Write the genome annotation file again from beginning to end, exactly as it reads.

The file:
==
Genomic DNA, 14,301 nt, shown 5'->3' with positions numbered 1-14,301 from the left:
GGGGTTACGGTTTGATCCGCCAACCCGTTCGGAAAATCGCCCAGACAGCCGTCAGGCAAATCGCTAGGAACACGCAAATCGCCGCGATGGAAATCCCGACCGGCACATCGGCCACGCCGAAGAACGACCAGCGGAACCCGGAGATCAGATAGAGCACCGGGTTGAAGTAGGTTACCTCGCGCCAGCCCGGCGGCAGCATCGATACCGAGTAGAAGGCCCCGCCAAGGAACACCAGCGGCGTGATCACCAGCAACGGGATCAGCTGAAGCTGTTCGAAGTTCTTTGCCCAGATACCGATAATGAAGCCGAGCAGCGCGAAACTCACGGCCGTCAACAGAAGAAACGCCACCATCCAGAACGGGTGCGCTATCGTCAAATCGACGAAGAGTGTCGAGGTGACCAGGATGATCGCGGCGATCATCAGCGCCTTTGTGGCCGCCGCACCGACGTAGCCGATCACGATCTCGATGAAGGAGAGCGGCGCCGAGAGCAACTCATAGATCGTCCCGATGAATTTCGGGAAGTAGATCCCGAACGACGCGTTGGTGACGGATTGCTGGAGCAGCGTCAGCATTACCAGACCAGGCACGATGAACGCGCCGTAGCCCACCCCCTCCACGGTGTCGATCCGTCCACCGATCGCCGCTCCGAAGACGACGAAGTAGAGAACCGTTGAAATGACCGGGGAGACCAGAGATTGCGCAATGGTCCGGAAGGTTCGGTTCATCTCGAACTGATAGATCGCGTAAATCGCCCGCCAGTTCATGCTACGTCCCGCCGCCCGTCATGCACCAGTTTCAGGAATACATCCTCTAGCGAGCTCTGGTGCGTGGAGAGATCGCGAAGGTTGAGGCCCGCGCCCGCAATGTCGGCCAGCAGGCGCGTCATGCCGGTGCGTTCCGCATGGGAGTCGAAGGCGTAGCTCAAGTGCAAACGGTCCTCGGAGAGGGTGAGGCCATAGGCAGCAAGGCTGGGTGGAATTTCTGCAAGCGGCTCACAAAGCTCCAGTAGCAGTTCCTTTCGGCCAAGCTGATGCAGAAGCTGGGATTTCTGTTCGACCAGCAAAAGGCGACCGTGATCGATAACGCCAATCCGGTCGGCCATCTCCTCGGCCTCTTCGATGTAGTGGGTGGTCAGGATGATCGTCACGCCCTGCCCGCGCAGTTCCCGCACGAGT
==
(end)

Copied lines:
Genomic DNA, 14,301 nt, shown 5'->3' with positions numbered 1-14,301 from the left:
GGGGTTACGGTTTGATCCGCCAACCCGTTCGGAAAATCGCCCAGACAGCCGTCAGGCAAATCGCTAGGAACACGCAAATCGCCGCGATGGAAATCCCGACCGGCACATCGGCCACGCCGAAGAACGACCAGCGGAACCCGGAGATCAGATAGAGCACCGGGTTGAAGTAGGTTACCTCGCGCCAGCCCGGCGGCAGCATCGATACCGAGTAGAAGGCCCCGCCAAGGAACACCAGCGGCGTGATCACCAGCAACGGGATCAGCTGAAGCTGTTCGAAGTTCTTTGCCCAGATACCGATAATGAAGCCGAGCAGCGCGAAACTCACGGCCGTCAACAGAAGAAACGCCACCATCCAGAACGGGTGCGCTATCGTCAAATCGACGAAGAGTGTCGAGGTGACCAGGATGATCGCGGCGATCATCAGCGCCTTTGTGGCCGCCGCACCGACGTAGCCGATCACGATCTCGATGAAGGAGAGCGGCGCCGAGAGCAACTCATAGATCGTCCCGATGAATTTCGGGAAGTAGATCCCGAACGACGCGTTGGTGACGGATTGCTGGAGCAGCGTCAGCATTACCAGACCAGGCACGATGAACGCGCCGTAGCCCACCCCCTCCACGGTGTCGATCCGTCCACCGATCGCCGCTCCGAAGACGACGAAGTAGAGAACCGTTGAAATGACCGGGGAGACCAGAGATTGCGCAATGGTCCGGAAGGTTCGGTTCATCTCGAACTGATAGATCGCGTAAATCGCCCGCCAGTTCATGCTACGTCCCGCCGCCCGTCATGCACCAGTTTCAGGAATACATCCTCTAGCGAGCTCTGGTGCGTGGAGAGATCGCGAAGGTTGAGGCCCGCGCCCGCAATGTCGGCCAGCAGGCGCGTCATGCCGGTGCGTTCCGCATGGGAGTCGAAGGCGTAGCTCAAGTGCAAACGGTCCTCGGAGAGGGTGAGGCCATAGGCAGCAAGGCTGGGTGGAATTTCTGCAAGCGGCTCACAAAGCTCCAGTAGCAGTTCCTTTCGGCCAAGCTGATGCAGAAGCTGGGATTTCTGTTCGACCAGCAAAAGGCGACCGTGATCGATAACGCCAATCCGGTCGGCCATCTCCTCGGCCTCTTCGATGTAGTGGGTGGTCAGGATGATCGTCACGCCCTGCCCGCGCAGTTCCCGCACGAGT